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Plus, a window expert shares his best tips for creating a noise-free home.

By Caroline Biggs
May 12, 2020
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Whether you live in an apartment building with noisy neighbors or inside a lofty house on a traffic-filled street, soundproofing your windows can improve your quality of life. "Installing soundproof interior windows will substantially reduce outside noises, from car and truck traffic and sirens, from entering the living space," says Michael Damelin, President at Cityproof. "This creates a quieter, more peaceful home environment."

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But the perks of soundproofing your windows don't stop with noise reduction. "Depending on the manufacturer, interior soundproof windows will also provide 99% UV protection and 99% dirt and draft elimination, which helps to protect window treatments, furniture, carpeting, and artwork from getting damaged," Damelin says. "Further, they provide maximum thermal control which can reduce energy costs by up to 30% annually." Ready to create a cleaner, more energy-efficient, and quieter home? We asked Damelin to walk us through the basics of installing soundproof windows, and here's what he had to say.

More Panes, Please

According to Damelin, interior windows composed of double- and triple-paned glass are all the rage in new developments, and that's because more layers means less noise can make its way into your space. "This type of window is becoming more common for new construction," he says. "It's also possible to replace old exterior windows with ones constructed of either double or triple pane glass."

Power in Pairs

If the architecture of your home won't allow for double or triple paned windows, Damelin suggests installing an additional interior window to soundproof the existing exterior one. "It works in conjunction with the existing pane to create a buffer zone of airspace between the two sets," he explains.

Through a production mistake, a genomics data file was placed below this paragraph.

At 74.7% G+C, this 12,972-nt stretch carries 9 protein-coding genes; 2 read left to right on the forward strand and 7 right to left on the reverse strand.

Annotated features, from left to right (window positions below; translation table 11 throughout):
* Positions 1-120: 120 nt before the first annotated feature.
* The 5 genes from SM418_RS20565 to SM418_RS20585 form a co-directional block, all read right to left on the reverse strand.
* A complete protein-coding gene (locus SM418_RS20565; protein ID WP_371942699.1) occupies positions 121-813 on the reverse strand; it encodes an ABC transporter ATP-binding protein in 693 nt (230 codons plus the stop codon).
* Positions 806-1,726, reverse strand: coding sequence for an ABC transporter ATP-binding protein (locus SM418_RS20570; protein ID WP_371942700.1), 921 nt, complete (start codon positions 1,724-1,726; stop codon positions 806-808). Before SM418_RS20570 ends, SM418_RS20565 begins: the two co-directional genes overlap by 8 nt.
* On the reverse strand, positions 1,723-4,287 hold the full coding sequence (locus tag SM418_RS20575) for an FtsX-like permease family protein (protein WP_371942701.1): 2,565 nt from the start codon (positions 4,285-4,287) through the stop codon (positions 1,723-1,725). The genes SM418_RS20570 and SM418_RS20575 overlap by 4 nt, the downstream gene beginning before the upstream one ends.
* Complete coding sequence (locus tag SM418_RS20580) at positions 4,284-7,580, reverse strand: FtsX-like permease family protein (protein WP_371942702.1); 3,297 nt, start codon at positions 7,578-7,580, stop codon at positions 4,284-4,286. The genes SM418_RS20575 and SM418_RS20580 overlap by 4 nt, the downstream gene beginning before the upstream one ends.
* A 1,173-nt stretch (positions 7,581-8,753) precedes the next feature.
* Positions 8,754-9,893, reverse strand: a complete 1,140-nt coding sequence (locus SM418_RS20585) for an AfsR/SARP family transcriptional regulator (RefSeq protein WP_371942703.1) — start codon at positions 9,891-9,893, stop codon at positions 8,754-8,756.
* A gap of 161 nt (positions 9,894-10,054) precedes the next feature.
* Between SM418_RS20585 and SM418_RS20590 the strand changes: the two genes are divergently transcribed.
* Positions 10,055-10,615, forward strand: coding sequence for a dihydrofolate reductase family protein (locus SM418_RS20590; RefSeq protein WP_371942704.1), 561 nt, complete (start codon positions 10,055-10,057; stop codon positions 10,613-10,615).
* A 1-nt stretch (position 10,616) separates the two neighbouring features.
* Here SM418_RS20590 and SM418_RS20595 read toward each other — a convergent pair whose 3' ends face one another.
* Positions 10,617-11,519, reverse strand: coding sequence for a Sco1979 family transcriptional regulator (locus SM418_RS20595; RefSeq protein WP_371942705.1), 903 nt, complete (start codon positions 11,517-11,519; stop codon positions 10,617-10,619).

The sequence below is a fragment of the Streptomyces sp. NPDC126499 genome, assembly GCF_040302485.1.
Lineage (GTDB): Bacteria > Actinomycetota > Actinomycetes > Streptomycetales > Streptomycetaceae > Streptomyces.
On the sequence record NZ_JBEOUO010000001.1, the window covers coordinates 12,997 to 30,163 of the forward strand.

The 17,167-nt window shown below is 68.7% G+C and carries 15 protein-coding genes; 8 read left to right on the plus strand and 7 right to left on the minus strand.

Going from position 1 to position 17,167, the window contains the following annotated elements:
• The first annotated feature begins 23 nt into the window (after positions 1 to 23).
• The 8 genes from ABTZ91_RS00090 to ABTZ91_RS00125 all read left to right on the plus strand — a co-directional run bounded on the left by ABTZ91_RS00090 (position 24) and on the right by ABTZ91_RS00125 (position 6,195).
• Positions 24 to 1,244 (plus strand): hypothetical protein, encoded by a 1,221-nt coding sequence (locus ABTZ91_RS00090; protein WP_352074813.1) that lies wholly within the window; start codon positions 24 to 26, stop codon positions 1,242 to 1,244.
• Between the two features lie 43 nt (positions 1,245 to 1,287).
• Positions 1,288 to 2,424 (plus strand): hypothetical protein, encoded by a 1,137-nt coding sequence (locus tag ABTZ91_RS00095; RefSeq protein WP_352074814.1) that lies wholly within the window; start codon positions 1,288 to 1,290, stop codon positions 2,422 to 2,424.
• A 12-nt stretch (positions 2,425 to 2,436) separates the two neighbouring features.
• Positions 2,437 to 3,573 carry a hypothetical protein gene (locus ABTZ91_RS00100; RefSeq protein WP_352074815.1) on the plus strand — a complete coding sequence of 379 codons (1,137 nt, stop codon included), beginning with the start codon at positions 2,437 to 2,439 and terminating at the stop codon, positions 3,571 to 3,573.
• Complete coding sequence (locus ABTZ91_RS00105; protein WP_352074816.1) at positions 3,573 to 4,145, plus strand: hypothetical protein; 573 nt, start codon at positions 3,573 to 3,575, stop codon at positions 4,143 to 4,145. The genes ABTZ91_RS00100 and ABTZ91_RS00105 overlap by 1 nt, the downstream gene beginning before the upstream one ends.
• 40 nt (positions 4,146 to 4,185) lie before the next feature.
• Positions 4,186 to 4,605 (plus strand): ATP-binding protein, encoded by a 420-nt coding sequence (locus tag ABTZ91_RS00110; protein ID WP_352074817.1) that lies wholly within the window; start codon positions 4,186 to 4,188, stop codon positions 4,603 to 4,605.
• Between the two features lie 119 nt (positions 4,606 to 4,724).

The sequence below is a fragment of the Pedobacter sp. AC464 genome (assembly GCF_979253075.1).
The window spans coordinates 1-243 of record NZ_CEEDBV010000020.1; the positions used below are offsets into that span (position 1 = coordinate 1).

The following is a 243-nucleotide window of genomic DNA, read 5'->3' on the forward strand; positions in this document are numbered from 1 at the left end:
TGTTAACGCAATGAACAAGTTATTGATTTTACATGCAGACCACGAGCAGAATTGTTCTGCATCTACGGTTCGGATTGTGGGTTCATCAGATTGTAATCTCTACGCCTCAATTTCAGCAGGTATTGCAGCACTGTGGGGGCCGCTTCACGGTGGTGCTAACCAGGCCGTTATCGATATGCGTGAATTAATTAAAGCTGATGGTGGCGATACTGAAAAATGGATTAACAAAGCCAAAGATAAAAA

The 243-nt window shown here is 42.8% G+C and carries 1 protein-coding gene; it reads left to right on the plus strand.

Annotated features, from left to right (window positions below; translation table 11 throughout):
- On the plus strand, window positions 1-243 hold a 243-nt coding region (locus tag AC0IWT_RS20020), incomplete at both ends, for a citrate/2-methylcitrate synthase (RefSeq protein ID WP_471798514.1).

Know Your Structural Limitations

While Damelin says, in most cases, no alterations or structural changes are necessary to install a soundproof interior window, if you don't have enough depth, you might have to go another route. "In these cases, the frame of the exterior window can be extended into the room to provide a proper mounting area for the new interior one," he says.

Double Up

Looking for a foolproof way to ensure your windows are soundproof? Combine both styles—windows composed of double- or triple-pane glass and an additional interior option—for maximum noise reduction. "The combination of the two sets of windows and the airspace between them seals out noise, as well as drafts and dirt," he says. "Depending on the manufacturer and thickness of the glass, this can reduce noise infiltration by 50-95%."

Don't Settle for DIY

If you're tempted to try a DIY method to insulate your windows—think blackout curtains, thick fabric blinds, and sealed window gaps—Damelin says to remember that they won't work nearly as well as bonafide glass. "Other potential solutions like fabric barriers do not provide a seal from the outside," he says, "so they are not nearly as effective."

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